I love to come here in the winter, frost ornamenting the lit-up gingerbread houses lining the street, size 4 skates scraping hesitantly against the ice. It helped, of course, that this river reminded me of someone I once knew, once loved. One of the many people I've left behind in my life, his face is fading a little more each year. I still remember his eyes, though, those sparkling blue eyes that could make my knees weak from one look across the crowded hospital.
I've visited this spot on January 12th every year for three long years, my own quiet acknowledgment for the people I left behind while fleeing to New York City. So much happened in those first two years of residency, it's been hard to adjust to my recently turned mediocre life. It's funny, the idea that the city that never sleeps tamed me.
Lately I've been trying to work up the courage to use my mother's old skates, a beautiful, tattered piece of her more lighthearted past, but I can't quite bring myself to mortify myself in front of perfect strangers. The image of me making my way shakily across the frozen river reminds me of my drunken stupors back in Seattle, and my expression turns somber as I remember the cause of those tequila nights a lifetime ago at Joe's.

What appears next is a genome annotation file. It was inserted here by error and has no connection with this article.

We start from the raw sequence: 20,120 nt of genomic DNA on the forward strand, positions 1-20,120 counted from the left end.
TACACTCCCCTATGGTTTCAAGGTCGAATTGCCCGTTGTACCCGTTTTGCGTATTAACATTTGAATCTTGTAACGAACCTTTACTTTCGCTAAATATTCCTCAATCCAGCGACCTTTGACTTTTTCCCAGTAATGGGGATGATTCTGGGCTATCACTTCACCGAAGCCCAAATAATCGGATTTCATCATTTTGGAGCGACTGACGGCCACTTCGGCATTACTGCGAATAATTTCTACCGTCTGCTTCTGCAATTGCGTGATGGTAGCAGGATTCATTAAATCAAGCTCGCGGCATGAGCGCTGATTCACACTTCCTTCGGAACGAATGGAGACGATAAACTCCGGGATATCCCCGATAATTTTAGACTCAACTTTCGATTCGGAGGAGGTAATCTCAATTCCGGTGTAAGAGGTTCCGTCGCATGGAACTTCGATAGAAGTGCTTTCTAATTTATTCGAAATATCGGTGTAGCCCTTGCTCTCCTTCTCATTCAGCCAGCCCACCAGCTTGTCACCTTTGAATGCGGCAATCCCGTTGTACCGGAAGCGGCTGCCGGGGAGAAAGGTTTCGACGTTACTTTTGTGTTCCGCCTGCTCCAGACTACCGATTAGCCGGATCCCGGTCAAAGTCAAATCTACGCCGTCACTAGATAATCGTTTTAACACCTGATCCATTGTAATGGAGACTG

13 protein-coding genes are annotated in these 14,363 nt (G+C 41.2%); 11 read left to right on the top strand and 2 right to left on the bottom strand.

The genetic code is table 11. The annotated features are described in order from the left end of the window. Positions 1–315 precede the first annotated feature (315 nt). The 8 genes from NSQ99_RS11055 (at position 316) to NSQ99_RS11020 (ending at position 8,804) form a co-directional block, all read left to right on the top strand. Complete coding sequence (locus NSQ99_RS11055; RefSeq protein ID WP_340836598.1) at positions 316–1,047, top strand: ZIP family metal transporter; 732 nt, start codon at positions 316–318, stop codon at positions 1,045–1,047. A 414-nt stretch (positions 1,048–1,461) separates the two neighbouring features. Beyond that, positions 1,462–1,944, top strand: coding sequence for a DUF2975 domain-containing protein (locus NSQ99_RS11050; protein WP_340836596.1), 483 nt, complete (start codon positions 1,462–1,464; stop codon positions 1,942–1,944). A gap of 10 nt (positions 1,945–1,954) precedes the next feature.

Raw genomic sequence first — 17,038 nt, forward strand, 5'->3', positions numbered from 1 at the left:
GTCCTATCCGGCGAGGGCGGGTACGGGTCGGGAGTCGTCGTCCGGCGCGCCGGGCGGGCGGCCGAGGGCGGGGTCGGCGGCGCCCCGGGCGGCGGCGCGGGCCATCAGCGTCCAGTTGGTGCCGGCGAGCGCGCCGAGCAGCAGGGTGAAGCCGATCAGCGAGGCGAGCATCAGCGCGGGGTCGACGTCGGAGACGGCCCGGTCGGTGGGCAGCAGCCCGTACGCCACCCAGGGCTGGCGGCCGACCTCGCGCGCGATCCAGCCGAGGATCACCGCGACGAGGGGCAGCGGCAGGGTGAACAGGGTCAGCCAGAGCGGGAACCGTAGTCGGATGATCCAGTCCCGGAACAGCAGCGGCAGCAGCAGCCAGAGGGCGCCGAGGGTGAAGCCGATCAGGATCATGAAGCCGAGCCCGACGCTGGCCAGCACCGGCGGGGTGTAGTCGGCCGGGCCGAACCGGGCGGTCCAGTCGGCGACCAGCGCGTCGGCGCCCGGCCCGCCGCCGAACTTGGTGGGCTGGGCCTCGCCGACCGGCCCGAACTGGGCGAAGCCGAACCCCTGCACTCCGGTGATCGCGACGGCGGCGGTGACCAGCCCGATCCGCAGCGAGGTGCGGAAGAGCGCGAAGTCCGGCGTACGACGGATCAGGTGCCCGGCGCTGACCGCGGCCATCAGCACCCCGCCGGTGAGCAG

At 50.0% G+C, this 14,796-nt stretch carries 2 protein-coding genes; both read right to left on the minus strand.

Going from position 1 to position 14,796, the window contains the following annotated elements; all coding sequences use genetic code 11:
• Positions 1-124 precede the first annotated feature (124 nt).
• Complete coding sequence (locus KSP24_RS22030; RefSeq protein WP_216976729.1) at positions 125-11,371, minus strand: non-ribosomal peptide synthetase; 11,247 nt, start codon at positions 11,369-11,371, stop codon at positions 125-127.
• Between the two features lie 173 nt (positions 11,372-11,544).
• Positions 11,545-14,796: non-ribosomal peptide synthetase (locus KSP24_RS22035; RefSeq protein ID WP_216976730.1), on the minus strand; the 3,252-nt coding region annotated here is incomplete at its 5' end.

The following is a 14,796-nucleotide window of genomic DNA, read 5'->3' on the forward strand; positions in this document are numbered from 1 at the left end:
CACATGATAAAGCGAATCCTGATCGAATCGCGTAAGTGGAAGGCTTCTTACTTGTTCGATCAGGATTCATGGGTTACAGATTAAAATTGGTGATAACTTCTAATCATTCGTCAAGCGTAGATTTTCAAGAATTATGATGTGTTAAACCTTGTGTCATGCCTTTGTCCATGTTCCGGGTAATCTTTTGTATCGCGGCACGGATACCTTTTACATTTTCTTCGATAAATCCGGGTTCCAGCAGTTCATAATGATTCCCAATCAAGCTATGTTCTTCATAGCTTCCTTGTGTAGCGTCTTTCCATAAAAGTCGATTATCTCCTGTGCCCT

My hair whips around my face, the biting cold finally forcing me to retreat back to my beat-up Volvo, the only thing I could afford on my limited teaching salary. Giving up surgery with Seattle was a decision that had regret eating away at the back of my mind ever since. I raise my glove clad hands up to my face, blowing on them for warmth as I flip through the radio stations, trying to find a song that fits my mood. There is no song, no lyrics that can describe my life right now, just an ex-doctor posing as a high school English teacher in one of the most adventurous, captivating, entrancing cities in the world. I'm surprised I've lasted as long as I have, in my 5th floor apartment in Brooklyn, a fourth of the size of my house in Seattle. I still can't bring myself to sell it, no matter how tight money becomes. After all, George and Izzie still need a place to live.
I look in the mirror every night and I'm still amazed at the unrecognizable woman I've become, a shadow of the confident intern I once was. I guess I didn't realize just how much I had back then, a fabulous job, caring boyfriend, loyal friends. I miss that, and recently I've begun to figure out just how much.
Sometimes I catch myself nicknaming my fellow teachers and my students, suddenly feeling homesick for Christina, or I look down at the dismal microwave dinner in my left hand and long for one of Izzie's muffins. The moments were fleeting, though, glimpses into a time that no longer exists. This past year, those moments have started to become more frequent; instead of the sharp pangs of nostalgia I now have a constant dull ache.
Neither nicknames nor muffins, however, could compare to the emotions that a simple ferryboat painting could evoke; the knot in my stomach that only seems to grow, whenever I think of Derek Shepard.